In “Metropolitan Denver: Growth and Change in the Mile High City” (University of Pennsylvania Press, 2018), professors Andrew Goetz and Eric Boschmann, of DU’s Department of Geography and the Environment, take a look at Denver’s emergence as an urban success story.
A recent installment in the publisher’s Metropolitan Portraits series, “Metropolitan Denver” ranges over 161 years of boom-and-bust development — from Denver’s origins as a remote outpost to its heyday as an oil-and-gas commercial center to its current status as a “next frontier” city, a designation made in 2010 by the Brookings Institution’s “State of Metropolitan America” report. As a next frontier city, Goetz explains, Denver joins Seattle, Austin and other metroplexes with levels of population growth, diversity and education that outpace the national average.
Although they are positioned for prosperous futures, next frontier cities face their own set of perplexing problems. Denver’s are by no means unique — congestion, deteriorating air quality, housing affordability and the resulting displacement of marginalized populations — but they do require thoughtful solutions.
Served up with what the authors call “a geographic perspective,” the Denver story makes great reading for anyone in search of those thoughtful solutions. City planners, zoning officials and policy makers will all want to dive in, but the book is also useful for anyone who wants, as Boschmann puts it, “to understand what does it mean to live in this landscape, what does it mean to live in this place?”
Louisa May Alcott goes to war
Author of the much beloved 19th-century classic “Little Women,” Louisa May Alcott occupies a tall pedestal in American literature. Not only did she write books that have withstood the test of time, but for generations of young women, she modeled a life of independence and achievement.
In “Louisa on the Front Lines” (De Capo Press, 2019), alumna Samantha Seiple (BA ’89) explores a little-known chapter of Alcott’s life: her six-week stint as a nurse in Union Hotel Hospital in Washington, D.C. The experience proved formative, drawing on Alcott’s passion for abolition and introducing her to the intense suffering associated with the war. Her service was cut short when she contracted a near-fatal case of typhoid, but while recuperating, she wrote “Hospital Sketches,” the book that established her as a serious writer.
The Washington Post calls the book “an inspirational story about perseverance and commitment to ideals” and notes that “Seiple paints a compelling picture of the upbringing and personal traits that drew Alcott to volunteer and the tremendous impact her experience as a nurse had on her later life and work. In a larger sense, it is the story of a woman finding her voice in a society that offered women very constrained and narrow roles.”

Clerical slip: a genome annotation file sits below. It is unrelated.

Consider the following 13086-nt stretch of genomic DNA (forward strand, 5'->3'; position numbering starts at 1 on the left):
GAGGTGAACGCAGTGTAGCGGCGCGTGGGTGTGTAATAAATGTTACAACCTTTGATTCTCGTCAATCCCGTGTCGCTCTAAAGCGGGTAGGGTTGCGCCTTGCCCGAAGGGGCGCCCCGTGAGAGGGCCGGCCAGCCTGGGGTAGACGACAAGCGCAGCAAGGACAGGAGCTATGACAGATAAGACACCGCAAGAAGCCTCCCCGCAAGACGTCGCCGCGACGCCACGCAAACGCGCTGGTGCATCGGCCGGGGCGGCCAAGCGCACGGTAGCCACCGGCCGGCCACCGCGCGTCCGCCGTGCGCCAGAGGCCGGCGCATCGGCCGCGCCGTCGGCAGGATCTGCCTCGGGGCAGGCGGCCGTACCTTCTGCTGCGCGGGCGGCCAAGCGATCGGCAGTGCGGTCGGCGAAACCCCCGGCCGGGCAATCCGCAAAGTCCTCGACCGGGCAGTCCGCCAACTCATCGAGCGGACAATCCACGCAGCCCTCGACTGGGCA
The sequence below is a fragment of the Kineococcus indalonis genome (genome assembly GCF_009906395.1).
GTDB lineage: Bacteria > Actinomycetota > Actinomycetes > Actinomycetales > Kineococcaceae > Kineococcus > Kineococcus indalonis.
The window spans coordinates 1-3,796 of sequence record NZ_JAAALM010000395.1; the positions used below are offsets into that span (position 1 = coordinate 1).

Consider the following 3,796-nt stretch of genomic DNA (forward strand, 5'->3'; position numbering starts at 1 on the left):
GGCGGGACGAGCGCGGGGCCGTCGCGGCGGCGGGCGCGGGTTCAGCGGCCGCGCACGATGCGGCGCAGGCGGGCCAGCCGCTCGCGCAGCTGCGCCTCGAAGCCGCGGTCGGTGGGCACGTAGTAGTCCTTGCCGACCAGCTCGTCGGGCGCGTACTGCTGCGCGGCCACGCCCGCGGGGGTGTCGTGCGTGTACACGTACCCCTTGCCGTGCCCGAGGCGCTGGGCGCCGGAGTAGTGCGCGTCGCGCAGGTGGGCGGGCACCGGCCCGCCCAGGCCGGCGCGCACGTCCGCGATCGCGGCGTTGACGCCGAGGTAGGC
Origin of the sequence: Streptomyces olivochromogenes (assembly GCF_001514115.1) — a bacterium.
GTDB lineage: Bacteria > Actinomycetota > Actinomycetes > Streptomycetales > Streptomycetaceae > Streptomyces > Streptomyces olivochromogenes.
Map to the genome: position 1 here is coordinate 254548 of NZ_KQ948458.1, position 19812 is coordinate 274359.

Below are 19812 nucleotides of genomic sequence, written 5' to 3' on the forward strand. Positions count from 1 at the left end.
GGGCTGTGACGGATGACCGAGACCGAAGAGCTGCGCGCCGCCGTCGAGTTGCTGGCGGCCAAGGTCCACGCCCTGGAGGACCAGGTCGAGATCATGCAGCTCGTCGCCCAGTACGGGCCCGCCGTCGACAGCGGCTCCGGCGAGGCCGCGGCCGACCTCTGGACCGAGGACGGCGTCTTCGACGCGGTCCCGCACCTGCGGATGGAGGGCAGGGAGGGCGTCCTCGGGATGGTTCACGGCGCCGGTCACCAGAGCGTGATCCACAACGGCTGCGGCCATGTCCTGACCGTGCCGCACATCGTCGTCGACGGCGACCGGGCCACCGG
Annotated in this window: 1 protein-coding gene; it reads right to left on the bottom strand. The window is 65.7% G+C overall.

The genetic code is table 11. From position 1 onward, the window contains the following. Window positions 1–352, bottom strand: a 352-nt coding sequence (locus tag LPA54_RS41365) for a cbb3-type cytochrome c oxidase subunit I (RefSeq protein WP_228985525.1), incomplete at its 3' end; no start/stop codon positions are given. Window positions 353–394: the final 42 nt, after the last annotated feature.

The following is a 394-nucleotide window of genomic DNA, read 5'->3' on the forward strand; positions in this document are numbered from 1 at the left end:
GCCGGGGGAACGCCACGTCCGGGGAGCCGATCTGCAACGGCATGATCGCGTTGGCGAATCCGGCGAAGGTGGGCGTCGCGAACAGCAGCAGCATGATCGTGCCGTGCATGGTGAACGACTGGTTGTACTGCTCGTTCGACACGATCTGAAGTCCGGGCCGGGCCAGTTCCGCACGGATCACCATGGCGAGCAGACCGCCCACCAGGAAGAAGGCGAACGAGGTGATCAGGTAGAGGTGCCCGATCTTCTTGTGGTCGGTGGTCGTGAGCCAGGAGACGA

Just what is good music? And who gets to decide?
When Lamont School of Music professor John Sheinbaum (Jack to his friends and colleagues) was growing up, he sampled widely from the musical adventures on offer, whether it was Wagner at the Metropolitan Opera or Van Halen at New Jersey’s Meadowlands.
According to traditional models of evaluating music, the former could be considered an encounter with good music, worthy of parental approval. The latter — not so much.
With his new book, “Good Music: What It Is & Who Gets to Decide” (University of Chicago Press, 2019) Sheinbaum challenges those traditional models and the idea that good music has to be “good for you” — in other words, that it has to be music for the brain: serious, original, innovative and the product of a great artist toiling away against enormous odds.
Humans have been categorizing music as better or lesser for as long as harps have had strings. But whether it’s opera or rock opera, Schumann or Springsteen, Sheinbaum says, “there are tons of interesting things going on, if you choose to look for [them].”
With those interesting things in mind, “Good Music” dives into the artistic core of a vast array of works — everything from Miles Davis’ “Kind of Blue” to Bruce Springsteen’s “The Rising” and the Beatles’ “Sgt. Pepper’s Lonely Hearts Club Band.” All of these defy the generalizations associated with their categories. They’re not formulaic, but highly original and innovative. Like their classical counterparts, Sheinbaum says, they’re thought pieces that reward deep thinking while providing satisfying entertainment. By the same token, classical genres often offer more than just cerebral stimulation — they can, Sheinbaum insists, “be explored for how they engage the whole person.”
Just as important, music can be explored for how it enriches lives and communities. In fact, that may be the criteria that merits primary consideration. “We should value the ways music connects people and breaks boundaries between mind and body,” Sheinbaum says.